for maintenance and entertainments ?—That includes
a great many items.
3231. They are all put by you as maintenance and
management. It is the second item to which I refer:
"Rates, taxes, insurance (mostly repaid by tenants),
salaries, wages, professional and other charges of
maintenance of buildings and management, 7,275l."
Then there are entertainments, 3,046l. ?—Yes, that is
3232. My question was, do not you consider the
10,322l., a somewhat large proportion to expend out
of a current expenditure of 14,978l. for those purposes ?—Of course, it is a matter of opinion whether
it is so or not. If each item is carefully investigated
I do not think it will be considered a large proportion.
3233. Do you pay anything to your court of assistants or members of committees for their attendance?
3234. Where does that appear ?—It appears in our
3235. What is the yearly amount; it is not in this
paper, I think ?—It is in page 28, under the head of
3236. Can you tell me what proportion of the
7,275l. is so appropriated ?—Do you speak of the
entertainments or the management?
3237. I am speaking of the payment to the members of the court for attendance at committees ?—The
committees and the courts are distinct. The court
is attended by all the members; the committees are
attendances of certain only of the members. Do you
wish the whole amount?
3238. I was asking what proportion of this sum of
7,275l. was paid to the members of the court?—
3239. (Mr. Burt.) In answer to Sir Sydney Waterlow, I understood you to say that what you give for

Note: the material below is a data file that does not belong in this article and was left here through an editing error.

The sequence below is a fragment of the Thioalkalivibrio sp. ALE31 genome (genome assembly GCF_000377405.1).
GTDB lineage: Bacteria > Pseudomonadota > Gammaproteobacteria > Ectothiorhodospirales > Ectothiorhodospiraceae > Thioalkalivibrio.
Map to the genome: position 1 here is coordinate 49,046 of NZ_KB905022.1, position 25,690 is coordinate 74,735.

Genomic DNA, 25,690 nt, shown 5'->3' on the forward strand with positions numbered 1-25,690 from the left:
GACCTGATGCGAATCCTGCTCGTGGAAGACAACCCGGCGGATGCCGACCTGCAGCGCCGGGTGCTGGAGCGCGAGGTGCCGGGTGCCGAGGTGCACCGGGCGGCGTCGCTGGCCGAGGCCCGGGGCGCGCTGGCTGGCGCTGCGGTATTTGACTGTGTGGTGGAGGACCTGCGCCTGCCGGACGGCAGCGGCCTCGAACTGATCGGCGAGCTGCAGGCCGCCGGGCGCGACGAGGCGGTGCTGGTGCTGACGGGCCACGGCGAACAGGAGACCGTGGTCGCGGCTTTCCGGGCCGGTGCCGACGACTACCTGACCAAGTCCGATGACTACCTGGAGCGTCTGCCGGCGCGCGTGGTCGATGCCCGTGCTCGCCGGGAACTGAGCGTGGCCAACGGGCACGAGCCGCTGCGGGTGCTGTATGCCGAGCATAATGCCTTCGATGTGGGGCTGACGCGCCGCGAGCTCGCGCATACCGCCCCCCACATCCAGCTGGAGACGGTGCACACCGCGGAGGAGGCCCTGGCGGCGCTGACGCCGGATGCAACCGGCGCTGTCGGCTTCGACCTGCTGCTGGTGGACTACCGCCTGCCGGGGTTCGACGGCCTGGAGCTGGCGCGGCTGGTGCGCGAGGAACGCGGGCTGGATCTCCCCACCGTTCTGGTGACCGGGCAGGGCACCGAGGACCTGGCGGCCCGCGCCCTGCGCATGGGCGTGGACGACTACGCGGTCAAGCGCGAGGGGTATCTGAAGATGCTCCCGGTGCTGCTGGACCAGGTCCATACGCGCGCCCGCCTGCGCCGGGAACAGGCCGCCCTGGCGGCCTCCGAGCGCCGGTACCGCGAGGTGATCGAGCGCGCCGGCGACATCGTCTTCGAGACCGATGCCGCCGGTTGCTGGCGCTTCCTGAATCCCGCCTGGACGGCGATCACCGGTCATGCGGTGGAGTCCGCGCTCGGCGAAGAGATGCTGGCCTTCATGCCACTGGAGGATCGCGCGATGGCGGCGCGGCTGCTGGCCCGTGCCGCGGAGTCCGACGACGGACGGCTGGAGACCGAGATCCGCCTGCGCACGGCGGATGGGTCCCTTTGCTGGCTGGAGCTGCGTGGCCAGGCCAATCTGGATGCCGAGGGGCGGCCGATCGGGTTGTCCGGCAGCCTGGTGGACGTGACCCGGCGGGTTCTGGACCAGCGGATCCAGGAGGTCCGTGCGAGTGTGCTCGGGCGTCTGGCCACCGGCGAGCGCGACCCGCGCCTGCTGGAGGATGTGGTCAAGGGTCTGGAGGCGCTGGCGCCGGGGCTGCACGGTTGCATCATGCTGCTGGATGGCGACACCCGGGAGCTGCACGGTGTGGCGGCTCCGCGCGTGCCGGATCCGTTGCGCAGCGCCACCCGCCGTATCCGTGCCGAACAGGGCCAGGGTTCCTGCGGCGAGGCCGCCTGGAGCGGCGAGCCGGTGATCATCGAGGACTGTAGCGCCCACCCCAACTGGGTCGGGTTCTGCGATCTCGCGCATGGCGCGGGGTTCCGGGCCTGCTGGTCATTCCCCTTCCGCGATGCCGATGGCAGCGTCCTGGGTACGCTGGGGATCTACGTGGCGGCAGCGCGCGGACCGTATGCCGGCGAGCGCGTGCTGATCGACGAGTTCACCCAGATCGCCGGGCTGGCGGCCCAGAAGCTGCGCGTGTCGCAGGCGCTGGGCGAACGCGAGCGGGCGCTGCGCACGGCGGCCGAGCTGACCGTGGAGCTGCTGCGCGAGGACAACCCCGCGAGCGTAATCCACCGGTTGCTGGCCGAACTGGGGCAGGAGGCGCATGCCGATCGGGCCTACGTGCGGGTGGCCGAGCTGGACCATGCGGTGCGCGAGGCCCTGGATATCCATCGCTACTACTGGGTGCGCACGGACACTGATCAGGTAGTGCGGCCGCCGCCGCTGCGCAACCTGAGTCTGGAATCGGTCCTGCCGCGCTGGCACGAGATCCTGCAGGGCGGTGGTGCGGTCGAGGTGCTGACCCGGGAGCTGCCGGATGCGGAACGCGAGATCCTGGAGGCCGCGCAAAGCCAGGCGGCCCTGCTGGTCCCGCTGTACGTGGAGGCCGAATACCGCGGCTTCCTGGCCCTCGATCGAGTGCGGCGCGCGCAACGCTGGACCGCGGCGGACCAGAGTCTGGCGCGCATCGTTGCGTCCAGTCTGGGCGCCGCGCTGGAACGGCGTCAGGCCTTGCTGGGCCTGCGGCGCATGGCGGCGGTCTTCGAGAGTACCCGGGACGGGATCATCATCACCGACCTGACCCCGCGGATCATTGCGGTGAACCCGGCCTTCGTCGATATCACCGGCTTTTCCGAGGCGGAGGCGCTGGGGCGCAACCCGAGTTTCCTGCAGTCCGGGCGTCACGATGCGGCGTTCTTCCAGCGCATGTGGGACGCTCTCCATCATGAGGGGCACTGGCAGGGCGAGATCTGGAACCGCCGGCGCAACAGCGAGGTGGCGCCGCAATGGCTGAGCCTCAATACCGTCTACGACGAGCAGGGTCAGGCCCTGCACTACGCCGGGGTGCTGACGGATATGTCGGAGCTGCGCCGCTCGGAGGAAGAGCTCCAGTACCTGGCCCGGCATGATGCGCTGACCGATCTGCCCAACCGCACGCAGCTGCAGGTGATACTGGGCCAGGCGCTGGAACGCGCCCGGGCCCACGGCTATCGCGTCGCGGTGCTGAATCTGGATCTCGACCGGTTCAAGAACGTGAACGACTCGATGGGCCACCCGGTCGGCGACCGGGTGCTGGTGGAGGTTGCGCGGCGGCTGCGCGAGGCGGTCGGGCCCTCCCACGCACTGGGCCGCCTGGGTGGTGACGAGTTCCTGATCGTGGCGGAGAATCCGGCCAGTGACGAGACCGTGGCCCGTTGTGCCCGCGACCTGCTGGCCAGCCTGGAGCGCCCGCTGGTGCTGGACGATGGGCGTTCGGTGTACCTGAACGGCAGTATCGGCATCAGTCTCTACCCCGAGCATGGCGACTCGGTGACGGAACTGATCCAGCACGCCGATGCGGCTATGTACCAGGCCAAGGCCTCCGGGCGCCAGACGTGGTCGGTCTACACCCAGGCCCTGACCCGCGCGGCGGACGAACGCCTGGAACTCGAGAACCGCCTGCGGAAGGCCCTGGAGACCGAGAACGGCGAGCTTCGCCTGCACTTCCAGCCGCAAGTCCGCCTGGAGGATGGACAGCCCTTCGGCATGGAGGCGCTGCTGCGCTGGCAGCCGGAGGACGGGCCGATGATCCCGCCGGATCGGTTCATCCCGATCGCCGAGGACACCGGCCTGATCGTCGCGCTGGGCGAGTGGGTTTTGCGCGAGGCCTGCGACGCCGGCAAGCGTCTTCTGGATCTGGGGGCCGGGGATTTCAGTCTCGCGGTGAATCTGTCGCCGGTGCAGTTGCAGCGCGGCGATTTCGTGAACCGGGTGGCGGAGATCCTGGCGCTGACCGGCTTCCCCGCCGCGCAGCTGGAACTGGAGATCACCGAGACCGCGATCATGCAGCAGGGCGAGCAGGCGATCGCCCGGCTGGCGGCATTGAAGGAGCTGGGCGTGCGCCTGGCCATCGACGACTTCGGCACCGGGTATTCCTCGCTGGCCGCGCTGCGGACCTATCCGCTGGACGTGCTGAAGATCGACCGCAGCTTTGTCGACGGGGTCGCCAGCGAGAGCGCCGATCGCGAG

any purpose is given entirely on unsectarian grounds?
3240. With regard to the next item mentioned here,
Ministers and Church Sustentation Fund, church
buildings, parsonages, &c., is that the Church of
England ?—You will find in the second page, "Support of education, church building and parsonages."
3241. It is the Church of England, I suppose, in
that case?—No, not exclusively. You are speaking
of the church of Ireland, I presume ?
3242. Yes. With regard to charitable and other
donations, on what principle is that money given; is
that also entirely irrespective of creed ?—It is where
applications are made to us for relief.
3243. Persons connected with the estate, I suppose?
—Yes, certainly; they are our own tenants.
3244. With regard to the apprenticeship, is it
merely nominal or are the apprentices really apprenticed to the Salters' ?—Our apprenticeship is
actual servitude. We inquire very carefully into that,
and some of our officers look after the apprentices
from time to time to see that it is actual servitude.
3245. (Mr. Alderman Cotton.) Do you consider
that the money which you give in charities, that is to
say, in pensions and annuities of that kind, does a
very great deal of good ?—I do, certainly.
3246. Do you consider that by supplying these
pensioners with moneys you save them going upon
the rates or going into the workhouse ?—Certainly, or
from becoming absolutely destitute.
3247. Their home would be the workhouse if it
were not for the assistance you give them, would it
not ?—Yes, in a large number of cases, no doubt. We
have some very sad cases, where the applicants have
been the children or widows even of members of the